The explanation for there being no changes lies in the role played (as well as not played) by accreditation in the VSMA framework (link). The methodology is designed in the validation stage (ex-ante accreditation), and the functioning of the methodology (results, satisfaction, etc.) is analysed periodically as part of programme monitoring and on the basis of which any resulting modifications are put forward. The aim of accreditation as a QA procedure is not for changes to be made to programmes and it is in fact incompatible in time with any modification procedure. Moreover, any modification during the process of accreditation would appear to be inconsistent with the correct running of a programme of study (if everything is working well, why change it?). In this regard, accreditation is not a good instrument for assessing change.

Accreditation does however have a very important impact, in particular because the legal outcome either gives license to a programme being evaluated to continue to run or, in the case where it is unsuccessful, leads to the programme being withdrawn.

Accreditation serves to raise awareness of the different instruments used to monitor and enhance programmes of study
The results show how students have become aware that surveys are used for programme monitoring. Teaching staff, on the other hand, while being familiar with the way in which this instrument is used, were not so aware of the use of indicators and written reports as mechanisms for the follow-up and monitoring of programme quality.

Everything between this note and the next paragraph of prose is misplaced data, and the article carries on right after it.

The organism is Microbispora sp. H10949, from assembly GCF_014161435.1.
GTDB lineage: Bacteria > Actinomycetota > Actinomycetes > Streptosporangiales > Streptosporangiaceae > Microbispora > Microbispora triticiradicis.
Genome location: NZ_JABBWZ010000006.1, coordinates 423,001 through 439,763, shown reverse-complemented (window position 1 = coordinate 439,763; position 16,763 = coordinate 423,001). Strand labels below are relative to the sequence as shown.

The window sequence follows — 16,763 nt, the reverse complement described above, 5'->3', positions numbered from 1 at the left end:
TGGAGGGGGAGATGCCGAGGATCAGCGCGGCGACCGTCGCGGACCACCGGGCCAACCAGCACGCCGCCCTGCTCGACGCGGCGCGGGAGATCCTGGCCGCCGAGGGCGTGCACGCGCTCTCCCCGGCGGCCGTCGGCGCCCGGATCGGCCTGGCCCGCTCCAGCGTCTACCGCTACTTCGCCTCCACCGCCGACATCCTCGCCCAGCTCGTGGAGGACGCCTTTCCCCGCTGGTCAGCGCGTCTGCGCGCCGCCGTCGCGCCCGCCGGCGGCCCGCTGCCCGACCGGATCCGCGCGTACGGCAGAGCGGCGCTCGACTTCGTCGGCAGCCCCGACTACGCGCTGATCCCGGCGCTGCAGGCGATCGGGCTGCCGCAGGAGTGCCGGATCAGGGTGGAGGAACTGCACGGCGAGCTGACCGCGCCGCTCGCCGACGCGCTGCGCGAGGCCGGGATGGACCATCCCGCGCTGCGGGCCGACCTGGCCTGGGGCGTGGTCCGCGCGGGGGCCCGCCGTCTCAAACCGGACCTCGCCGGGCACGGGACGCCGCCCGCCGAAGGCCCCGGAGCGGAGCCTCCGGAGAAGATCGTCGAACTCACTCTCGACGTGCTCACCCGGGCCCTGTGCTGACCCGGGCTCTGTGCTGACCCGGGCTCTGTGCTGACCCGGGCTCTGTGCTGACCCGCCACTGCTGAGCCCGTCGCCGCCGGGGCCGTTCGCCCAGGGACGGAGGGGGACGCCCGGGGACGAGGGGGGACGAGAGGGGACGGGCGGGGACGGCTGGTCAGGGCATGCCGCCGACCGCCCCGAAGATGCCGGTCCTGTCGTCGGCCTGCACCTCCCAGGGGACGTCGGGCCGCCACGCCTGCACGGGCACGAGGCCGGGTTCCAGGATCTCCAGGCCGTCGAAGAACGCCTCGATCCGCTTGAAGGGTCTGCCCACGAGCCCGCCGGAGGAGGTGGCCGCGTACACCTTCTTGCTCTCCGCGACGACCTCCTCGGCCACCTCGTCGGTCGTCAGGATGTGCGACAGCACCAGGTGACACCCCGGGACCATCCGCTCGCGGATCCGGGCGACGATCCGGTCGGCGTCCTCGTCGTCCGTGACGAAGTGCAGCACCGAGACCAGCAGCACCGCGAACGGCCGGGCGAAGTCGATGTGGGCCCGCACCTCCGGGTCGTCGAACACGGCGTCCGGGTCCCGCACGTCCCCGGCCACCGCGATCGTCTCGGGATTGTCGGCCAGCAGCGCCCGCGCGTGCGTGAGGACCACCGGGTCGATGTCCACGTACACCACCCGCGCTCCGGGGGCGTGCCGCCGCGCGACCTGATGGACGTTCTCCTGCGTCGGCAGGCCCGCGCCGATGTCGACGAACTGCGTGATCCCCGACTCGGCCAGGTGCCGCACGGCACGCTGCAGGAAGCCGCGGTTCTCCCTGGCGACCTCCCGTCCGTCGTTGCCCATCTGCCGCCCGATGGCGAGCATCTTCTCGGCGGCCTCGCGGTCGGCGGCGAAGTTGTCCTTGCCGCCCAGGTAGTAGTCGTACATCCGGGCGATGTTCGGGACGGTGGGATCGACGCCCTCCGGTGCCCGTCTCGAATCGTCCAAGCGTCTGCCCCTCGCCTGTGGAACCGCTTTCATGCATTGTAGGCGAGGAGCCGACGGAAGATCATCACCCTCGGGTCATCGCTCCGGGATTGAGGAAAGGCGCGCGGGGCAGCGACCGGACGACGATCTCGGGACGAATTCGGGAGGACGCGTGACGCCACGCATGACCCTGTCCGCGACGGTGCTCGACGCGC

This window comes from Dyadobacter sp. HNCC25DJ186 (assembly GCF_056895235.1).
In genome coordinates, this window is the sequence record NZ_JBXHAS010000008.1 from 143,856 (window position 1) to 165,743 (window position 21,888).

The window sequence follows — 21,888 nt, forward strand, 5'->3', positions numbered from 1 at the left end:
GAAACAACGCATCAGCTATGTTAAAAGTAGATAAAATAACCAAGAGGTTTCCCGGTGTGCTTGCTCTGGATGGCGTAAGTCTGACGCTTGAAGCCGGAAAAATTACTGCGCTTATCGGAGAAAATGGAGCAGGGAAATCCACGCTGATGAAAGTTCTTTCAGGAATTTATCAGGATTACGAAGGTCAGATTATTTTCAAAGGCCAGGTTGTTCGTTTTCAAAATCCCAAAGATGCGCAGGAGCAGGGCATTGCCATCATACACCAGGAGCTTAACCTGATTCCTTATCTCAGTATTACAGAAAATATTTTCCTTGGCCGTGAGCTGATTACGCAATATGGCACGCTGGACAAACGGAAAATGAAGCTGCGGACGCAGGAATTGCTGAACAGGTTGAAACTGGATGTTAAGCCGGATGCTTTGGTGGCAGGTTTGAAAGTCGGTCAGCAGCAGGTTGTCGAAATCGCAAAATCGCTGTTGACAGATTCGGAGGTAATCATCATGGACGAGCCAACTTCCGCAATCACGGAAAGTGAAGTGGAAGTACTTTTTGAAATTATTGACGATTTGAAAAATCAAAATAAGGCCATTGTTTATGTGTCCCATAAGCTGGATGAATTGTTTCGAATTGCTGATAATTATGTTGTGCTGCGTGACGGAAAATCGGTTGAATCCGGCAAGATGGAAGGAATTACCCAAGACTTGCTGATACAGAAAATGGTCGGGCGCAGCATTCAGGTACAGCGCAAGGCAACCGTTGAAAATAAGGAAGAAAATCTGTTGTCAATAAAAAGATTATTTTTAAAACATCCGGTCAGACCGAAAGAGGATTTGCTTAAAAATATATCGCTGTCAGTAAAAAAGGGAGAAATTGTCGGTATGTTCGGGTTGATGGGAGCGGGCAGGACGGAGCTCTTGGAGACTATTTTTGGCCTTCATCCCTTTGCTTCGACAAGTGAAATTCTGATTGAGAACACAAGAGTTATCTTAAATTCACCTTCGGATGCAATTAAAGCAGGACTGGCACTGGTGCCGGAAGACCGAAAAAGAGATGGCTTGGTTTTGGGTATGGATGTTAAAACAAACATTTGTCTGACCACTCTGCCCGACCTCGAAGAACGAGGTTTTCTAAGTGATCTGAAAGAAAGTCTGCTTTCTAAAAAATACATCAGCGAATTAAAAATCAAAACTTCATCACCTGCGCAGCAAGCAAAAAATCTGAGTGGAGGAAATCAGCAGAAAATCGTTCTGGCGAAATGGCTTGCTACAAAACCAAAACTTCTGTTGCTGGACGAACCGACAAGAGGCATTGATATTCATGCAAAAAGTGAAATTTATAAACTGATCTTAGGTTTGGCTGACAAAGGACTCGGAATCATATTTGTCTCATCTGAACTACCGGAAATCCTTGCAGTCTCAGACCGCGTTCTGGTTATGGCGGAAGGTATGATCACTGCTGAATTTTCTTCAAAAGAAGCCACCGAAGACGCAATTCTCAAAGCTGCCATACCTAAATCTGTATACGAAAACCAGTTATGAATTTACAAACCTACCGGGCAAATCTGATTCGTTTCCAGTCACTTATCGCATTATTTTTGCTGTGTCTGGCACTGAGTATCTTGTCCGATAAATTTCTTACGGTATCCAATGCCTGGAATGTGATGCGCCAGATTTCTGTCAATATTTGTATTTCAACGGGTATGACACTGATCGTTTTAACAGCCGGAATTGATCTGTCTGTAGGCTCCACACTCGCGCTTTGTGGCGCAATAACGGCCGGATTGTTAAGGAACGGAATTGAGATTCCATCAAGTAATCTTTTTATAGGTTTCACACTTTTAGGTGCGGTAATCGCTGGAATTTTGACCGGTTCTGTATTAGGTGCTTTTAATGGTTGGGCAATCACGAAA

Figure 1. Students


*Never - Occasionally - Regularly

Figure 2. Teaching staff


* Student surveys - Indicators - Written reports 

The more involved teaching staff become in internal quality assurance, the better their attitude to QA procedures in general

Changes in the attitudes of teaching staff to external quality assurance took place during the process of writing up the self-evaluation report, with changes being more pronounced among those who had taken part in a Study Programme Committee. These findings are consistent with the results of other research carried out on universities in Catalonia that have shown that the participation of teaching staff in QA procedures mitigates the initial scepticism to external quality assurance (Trullen and Rodríguez, 2013).